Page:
Lexus boss to take over Toyota as founder’s grandson quits

TOKYO, Jan 26 (Reuters) – Toyota’s chief executive will step down as head of the company founded by his grandfather, the automaker said on Thursday, handing over to the leader of its luxury brand Lexus as the Japanese giant is struggling to cope with the switch to electric. Vehicles.

Brand manager and president of Toyota Motor Corp’s (7203.T) Lexus brand Koji Sato, 53, will take over from April 1, when Akio Toyoda will become president, it said. he declares.

The question of who would take the helm of Toyota – Japan’s biggest company and one of the most influential manufacturers in the world – is a growing concern for investors. But the timing of the announcement was a surprise.

Under Toyoda, 66, who led the company for more than a decade, the automaker has appeared reluctant to embrace electric vehicles, arguing that the hybrid technology it pioneered with its once market-leading Prius, suited many drivers better.

He also touted hydrogen cars as the future, raising fears he could be left behind by the rise of electric vehicles as the flashier and more nimble Tesla Inc has it eclipsed both in terms of innovation and share price.

This emphasis on hybrids and hydrogen has also drawn criticism from investors and environmental activists who once widely praised Toyota’s technology and emissions.

“There is no doubt that Mr. Toyoda has been a capable CEO, but the whole automotive industry needs to make disruptive changes and Toyota has fallen behind in our view, so this could be a chance for a fresh start,” said Anders Schelde, chief investment officer. leader of the Danish pension fund AkademikerPension, which has repeatedly urged Toyota to accelerate its transition to electric vehicles.

“We hope this might help Toyota take a new direction, but that remains to be seen.”

The succession announcement was webcast via the automaker’s Toyota Times channel in what looked more like a stilted talk show with a host than an official company announcement.

“The timing of this came as a surprise,” said Seiji Sugiura, an analyst at Tokai Tokyo Research Institute, who noted that there may have been a “sense of stagnation” within the company given the recent pressure on the share price.

“Probably the day-to-day management will not change. Akio Toyoda leaving the CEO position could increase his symbolism within the company and it could be difficult for the young and new chairman to really show his hand. .”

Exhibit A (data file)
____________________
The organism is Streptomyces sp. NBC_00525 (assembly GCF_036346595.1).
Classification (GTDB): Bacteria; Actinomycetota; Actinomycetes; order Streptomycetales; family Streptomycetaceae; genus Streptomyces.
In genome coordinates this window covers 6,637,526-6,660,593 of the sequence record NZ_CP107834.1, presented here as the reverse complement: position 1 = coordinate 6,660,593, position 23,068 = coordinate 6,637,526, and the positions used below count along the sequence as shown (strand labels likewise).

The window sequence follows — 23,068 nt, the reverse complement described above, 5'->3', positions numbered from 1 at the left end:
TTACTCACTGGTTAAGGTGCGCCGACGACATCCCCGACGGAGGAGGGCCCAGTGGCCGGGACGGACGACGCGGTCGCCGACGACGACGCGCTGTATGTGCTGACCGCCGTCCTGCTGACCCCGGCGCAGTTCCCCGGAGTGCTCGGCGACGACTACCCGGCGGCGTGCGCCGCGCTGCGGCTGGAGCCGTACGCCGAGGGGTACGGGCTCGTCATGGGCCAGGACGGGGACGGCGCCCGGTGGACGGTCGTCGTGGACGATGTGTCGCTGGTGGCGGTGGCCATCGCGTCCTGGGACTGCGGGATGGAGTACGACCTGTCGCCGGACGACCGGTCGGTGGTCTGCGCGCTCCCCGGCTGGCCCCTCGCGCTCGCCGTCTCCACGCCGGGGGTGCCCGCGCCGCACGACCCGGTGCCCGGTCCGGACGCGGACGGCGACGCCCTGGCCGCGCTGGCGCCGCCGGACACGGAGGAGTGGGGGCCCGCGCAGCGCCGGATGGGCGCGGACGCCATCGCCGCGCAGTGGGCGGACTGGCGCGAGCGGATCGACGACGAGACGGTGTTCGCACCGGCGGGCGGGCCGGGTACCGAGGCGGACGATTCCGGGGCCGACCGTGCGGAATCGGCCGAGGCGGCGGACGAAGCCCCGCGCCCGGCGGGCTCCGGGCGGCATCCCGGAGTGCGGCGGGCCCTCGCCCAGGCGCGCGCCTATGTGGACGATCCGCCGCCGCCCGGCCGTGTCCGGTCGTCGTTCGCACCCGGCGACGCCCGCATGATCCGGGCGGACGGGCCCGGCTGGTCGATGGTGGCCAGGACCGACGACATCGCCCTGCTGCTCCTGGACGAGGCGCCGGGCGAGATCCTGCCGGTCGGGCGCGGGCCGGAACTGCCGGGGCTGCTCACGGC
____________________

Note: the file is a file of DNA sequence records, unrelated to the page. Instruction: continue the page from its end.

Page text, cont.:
There was also little mention of any concrete business strategy or upcoming investment priorities. Toyoda said Sato’s mission would be to turn Toyota into a “mobility company”, without specifying what that would entail.

“The CEO needs youth, energy, strength,” Toyoda said, saying he himself is now a “relic” of an older generation. In Sato too, he said, he had chosen another car enthusiast.


Toyoda described the transfer as a “touch of the stick” in leadership, but the staged event highlighted his continued pivotal role. He turned from time to time to offer instructions and reminders to Sato.

Sato said Toyoda offered him the CEO job at the end of the year when they were both in Thailand for an event celebrating the 60th anniversary of Toyota’s operations in that country.

“I didn’t know how to respond,” Sato recalled. “I thought it was a joke.”

A Toyota executive, who asked not to be identified, said the automaker was heading for a period of “cloistered rule”, referring to the period in Japanese history when a retired emperor continued to make the decisions.

In its more than a decade at the top, Toyoda has chaired the automaker through a period of intense industry change and growing uncertainty about how traditional automakers can meet the challenge of new challengers such than Tesla.

Toyoda, speaking at a press conference, said his tenure at the helm of Toyota began in 2009 with “crisis after crisis” from the effects of a global recession, Toyota recalls and the crisis of safety from the disruptions that followed the 2011 earthquake and tsunami in northern Japan.

At a shareholders’ meeting in June last year, Toyoda said he was “thinking about timing and selecting a successor” when asked about his future.

On Thursday, he said Sato was chosen because he had “worked hard” to learn Toyota’s philosophy.

Sato began his career at Toyota in 1992, before rising through the ranks to become chief engineer of Lexus International, a luxury automotive brand of Toyota, in 2016, according to his profile on the company’s website.

He has served as President of Lexus International and Gazoo Racing Company, Toyota’s motorsports brand, since 2020. He has also taken on a leadership role at Toyota and became its Chief Brand Officer in January 2021.

Philip Craven, a Toyota executive, said in a videotaped statement that the board had reviewed and approved the succession plan proposed by Toyoda and outgoing chairman Takeshi Uchiyamada.

Reporting by Makiko Yamazaki and Kevin Krolicki; Additional reports by Tokyo office; Written by David Dolan; Editing by Muralikumar Anantharaman and Kim Coghill

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